Swoon's Tom Kalin

“Swoon” premiered at the 1992 Sundance Film Festival and also played other major festivals, such as Toronto, before getting theatrical release by Fine Line.

In the chilly, elegantly shot black-and white meditation “Swoon,” Tom Kalin re-examines the infamoous case of killers-lovers Leopold and Loeb, against the context of l920s homophobia.

When first-time director Kalin was confronted with this idea by co-writer Hilton Als, he had to consider the obvious question: “Does the world really needs another film about Leopold and Loeb”

After all, the young thrill killers have been the subject of Hitchcock's “Rope” (l950) and “Compulsion” (l958), with Bradford Dillman and Dean Stockwell. But then he realized that the film he wanted to see–“celebrating the disturbing, romantic, unconscious elements of the case”–had never been made.

In 1924, against backdrop of Chicago's underworld violence, two precocious college students, Nathan Leopold, Jr., and Richard Loeb, kidnapped and murdered a 14-year-old boy. When the haphazard trail of evidence they left was followed and they were picked up for questioning, their smug, artless confession caused a national media controversy, focusing on their youth, wealth, Jewishness, and homosexuality.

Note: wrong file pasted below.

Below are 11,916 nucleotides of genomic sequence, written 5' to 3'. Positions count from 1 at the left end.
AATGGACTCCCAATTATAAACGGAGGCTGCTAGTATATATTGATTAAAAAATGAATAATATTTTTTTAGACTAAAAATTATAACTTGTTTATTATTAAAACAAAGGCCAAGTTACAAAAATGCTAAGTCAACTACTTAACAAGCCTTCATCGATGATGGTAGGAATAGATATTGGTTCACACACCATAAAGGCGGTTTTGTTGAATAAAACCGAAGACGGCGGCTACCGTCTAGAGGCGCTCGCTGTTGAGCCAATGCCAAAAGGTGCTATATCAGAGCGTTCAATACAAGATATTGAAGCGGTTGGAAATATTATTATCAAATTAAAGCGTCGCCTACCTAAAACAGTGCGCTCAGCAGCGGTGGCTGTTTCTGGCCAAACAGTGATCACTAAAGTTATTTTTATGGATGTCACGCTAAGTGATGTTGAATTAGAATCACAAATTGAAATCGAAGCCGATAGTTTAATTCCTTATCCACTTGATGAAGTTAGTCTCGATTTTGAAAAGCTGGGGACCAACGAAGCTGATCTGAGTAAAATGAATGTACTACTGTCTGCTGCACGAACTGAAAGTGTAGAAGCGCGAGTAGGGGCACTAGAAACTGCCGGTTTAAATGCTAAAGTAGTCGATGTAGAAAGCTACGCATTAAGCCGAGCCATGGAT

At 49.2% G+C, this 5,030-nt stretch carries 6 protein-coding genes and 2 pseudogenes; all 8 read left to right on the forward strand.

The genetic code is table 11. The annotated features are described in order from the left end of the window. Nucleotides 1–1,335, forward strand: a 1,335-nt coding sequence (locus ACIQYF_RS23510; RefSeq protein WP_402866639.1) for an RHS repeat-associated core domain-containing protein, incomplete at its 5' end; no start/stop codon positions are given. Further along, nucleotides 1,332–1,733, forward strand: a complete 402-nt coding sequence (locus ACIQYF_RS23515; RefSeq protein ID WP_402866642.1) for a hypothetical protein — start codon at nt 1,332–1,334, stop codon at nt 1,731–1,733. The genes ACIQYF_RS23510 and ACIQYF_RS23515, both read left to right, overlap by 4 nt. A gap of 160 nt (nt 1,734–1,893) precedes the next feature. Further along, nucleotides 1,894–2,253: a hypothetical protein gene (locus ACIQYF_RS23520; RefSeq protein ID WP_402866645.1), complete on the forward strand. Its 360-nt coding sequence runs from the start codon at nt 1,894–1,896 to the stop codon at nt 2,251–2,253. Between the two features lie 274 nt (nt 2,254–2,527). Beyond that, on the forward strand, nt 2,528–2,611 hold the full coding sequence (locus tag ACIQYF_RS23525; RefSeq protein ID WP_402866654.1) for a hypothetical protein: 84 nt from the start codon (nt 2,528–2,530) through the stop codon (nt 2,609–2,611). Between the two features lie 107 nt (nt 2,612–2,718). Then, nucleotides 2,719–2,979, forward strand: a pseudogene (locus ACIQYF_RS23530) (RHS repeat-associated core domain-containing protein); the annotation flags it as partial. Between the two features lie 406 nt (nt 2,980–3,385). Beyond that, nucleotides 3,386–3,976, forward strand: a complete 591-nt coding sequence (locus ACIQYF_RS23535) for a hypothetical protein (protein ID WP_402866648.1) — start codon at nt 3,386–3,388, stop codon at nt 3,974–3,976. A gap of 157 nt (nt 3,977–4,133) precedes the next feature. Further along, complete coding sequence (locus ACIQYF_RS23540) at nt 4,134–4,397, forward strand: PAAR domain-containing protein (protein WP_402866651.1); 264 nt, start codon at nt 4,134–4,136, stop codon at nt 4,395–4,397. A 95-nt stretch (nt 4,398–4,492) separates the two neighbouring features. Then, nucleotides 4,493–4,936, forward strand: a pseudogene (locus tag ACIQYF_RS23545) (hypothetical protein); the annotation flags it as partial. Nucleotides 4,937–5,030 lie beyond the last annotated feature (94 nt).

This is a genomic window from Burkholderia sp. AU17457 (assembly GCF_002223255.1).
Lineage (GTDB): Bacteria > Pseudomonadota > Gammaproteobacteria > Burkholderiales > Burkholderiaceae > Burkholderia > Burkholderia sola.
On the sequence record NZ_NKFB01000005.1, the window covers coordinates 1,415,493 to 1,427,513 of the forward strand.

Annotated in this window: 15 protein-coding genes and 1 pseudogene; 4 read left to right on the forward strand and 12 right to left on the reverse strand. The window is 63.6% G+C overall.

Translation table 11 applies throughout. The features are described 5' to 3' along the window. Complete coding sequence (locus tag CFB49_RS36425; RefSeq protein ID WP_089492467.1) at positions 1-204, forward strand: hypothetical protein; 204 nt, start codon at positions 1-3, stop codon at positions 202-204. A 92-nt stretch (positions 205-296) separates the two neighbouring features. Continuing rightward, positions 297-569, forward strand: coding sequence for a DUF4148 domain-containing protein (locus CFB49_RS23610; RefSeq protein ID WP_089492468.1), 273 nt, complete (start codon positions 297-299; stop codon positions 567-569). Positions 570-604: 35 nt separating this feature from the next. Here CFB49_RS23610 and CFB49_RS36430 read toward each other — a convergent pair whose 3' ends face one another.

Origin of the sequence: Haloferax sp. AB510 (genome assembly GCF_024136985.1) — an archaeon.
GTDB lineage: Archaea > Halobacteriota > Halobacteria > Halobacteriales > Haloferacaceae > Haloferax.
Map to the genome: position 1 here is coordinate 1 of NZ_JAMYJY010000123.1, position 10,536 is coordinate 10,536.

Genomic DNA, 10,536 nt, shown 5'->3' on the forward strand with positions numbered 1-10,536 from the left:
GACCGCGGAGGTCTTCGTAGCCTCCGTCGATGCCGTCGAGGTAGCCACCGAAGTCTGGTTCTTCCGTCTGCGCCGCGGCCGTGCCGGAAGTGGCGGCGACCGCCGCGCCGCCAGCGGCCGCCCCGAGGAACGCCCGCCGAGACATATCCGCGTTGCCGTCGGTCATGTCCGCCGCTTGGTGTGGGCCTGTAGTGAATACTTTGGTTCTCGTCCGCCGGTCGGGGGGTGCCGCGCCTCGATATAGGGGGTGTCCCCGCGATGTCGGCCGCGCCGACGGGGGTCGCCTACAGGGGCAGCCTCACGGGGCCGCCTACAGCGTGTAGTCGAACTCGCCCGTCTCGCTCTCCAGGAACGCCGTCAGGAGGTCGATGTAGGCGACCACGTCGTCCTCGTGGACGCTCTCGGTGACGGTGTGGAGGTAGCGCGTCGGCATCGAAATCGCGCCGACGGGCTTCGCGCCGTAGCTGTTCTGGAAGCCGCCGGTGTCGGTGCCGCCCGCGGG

By now the “crime of the century” has largely faded from consciousness, with the exception of those who grew up near Chicago, as did Kalin. Such curios as a grandmother's Leopold and Loeb scrapbook may not be uncommon in that region, but the fact that Kalin's father, a social worker, was employed in prison reform and later in the state parole department, and that Kalin was pen pals with a penitentiary inmate, may have particularly predisposed him to the topic.

For Kalin, the untold story is in the public's eagerness to point to homosexuality as the cause of their criminal behavior. In the trial, this attack was waged by “alienists” (an early type of expert witnesses on mental competence), who testified that failure to separate from the mother would preclude a heterosexual object choice in adulthood. “But the fault wasn't in Leopold's object choice,” says Kalin. “It was in the fact that he lived in a time when he couldn't imagine negotiating a relationship with a man.”

Kalin got his first grants for Swoon based on his success with a 13-minute museum-circuit video piece, “They Are Lost to Vision Altogether,” which criticizes the media's treatment of the AIDS epidemic. But it was producer Christine Vachon, known for her ability to find the commercial potential in edgy, offbeat projects, like Todd Haynes' “Poison,” who urged Kalin to make a theatrical feature.